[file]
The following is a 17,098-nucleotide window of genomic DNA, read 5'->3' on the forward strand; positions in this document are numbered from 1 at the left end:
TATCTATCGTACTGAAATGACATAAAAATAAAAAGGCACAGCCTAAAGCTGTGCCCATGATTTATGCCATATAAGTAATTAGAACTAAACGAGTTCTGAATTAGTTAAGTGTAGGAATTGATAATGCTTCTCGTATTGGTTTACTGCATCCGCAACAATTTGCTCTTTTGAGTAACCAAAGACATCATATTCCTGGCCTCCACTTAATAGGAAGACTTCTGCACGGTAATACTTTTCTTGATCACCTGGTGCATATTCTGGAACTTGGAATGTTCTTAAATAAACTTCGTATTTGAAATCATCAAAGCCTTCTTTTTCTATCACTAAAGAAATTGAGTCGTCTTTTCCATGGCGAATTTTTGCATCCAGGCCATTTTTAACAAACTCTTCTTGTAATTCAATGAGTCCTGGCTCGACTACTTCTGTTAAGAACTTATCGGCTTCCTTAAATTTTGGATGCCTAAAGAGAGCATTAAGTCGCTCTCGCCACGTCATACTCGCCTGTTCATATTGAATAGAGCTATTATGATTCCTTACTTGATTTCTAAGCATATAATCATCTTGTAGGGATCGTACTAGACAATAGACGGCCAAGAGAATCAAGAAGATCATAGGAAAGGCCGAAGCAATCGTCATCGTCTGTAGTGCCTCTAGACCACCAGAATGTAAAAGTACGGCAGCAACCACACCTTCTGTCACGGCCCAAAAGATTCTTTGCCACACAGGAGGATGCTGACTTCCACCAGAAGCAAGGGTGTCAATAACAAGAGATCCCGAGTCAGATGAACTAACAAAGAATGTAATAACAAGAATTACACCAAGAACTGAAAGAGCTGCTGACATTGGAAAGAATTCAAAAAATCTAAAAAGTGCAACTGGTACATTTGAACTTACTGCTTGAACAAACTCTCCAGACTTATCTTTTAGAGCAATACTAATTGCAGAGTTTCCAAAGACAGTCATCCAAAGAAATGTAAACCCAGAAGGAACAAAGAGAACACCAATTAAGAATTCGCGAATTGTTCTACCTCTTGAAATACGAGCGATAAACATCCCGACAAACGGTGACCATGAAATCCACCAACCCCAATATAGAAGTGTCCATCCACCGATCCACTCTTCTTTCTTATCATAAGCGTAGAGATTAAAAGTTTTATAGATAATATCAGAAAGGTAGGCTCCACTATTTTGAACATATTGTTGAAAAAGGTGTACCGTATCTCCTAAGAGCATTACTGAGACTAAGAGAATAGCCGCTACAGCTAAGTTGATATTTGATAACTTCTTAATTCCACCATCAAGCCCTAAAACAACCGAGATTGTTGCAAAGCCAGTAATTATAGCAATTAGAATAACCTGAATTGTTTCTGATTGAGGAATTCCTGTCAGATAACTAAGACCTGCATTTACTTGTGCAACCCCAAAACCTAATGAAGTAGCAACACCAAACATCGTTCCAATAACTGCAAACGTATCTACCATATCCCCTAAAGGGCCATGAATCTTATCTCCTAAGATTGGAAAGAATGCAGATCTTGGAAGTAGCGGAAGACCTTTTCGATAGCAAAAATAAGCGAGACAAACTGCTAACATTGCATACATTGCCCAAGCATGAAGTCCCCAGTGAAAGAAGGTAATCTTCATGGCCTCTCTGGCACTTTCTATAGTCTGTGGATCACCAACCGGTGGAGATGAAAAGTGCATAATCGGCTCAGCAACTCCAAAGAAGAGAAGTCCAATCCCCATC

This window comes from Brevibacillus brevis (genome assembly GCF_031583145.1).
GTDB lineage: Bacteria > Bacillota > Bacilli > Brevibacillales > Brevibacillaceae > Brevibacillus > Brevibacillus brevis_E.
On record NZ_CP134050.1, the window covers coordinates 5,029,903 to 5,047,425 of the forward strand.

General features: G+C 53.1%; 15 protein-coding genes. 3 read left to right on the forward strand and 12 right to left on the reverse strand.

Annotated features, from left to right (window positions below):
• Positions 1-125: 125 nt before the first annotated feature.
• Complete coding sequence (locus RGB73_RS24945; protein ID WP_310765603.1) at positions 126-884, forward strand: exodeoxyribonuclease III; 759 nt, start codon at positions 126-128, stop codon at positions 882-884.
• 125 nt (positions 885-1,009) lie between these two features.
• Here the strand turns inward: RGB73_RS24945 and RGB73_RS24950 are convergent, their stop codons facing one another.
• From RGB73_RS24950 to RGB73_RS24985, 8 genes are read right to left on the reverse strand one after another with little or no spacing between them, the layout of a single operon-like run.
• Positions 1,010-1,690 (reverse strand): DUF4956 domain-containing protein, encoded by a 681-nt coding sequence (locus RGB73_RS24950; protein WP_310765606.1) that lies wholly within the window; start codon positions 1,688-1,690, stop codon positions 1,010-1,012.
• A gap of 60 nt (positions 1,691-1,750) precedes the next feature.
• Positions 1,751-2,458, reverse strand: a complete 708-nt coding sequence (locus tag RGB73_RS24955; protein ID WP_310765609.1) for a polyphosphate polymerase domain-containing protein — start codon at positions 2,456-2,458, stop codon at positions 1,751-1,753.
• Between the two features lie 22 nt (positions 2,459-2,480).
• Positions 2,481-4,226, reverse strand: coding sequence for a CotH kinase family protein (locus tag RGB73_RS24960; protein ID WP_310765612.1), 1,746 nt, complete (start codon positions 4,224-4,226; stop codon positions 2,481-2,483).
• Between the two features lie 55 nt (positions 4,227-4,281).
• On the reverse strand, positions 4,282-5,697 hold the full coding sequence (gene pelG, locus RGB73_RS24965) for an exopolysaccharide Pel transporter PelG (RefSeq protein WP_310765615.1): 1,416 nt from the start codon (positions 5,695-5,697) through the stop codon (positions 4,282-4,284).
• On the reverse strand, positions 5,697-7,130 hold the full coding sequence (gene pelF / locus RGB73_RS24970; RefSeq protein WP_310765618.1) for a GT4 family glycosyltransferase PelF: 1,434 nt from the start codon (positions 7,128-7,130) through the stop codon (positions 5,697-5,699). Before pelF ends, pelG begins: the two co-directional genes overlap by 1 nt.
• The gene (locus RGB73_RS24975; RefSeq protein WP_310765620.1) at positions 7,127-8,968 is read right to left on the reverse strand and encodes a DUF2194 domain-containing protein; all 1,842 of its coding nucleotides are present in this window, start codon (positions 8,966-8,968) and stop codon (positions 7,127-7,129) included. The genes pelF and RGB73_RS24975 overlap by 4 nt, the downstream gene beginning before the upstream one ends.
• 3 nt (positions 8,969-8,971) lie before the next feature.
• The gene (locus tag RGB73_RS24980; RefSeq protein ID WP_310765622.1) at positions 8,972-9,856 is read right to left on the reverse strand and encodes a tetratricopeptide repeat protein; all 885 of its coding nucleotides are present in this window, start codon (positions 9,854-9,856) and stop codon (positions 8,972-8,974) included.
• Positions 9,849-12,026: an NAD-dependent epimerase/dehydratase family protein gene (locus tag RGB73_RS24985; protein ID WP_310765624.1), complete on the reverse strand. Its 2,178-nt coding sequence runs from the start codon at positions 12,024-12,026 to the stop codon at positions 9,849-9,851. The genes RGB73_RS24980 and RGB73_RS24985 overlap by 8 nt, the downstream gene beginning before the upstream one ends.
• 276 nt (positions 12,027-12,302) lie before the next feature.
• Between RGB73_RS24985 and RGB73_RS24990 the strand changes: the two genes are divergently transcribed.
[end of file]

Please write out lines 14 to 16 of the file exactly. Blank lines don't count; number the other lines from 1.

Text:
• A gap of 60 nt (positions 1,691-1,750) precedes the next feature.
• Positions 1,751-2,458, reverse strand: a complete 708-nt coding sequence (locus tag RGB73_RS24955; protein ID WP_310765609.1) for a polyphosphate polymerase domain-containing protein — start codon at positions 2,456-2,458, stop codon at positions 1,751-1,753.
• Between the two features lie 22 nt (positions 2,459-2,480).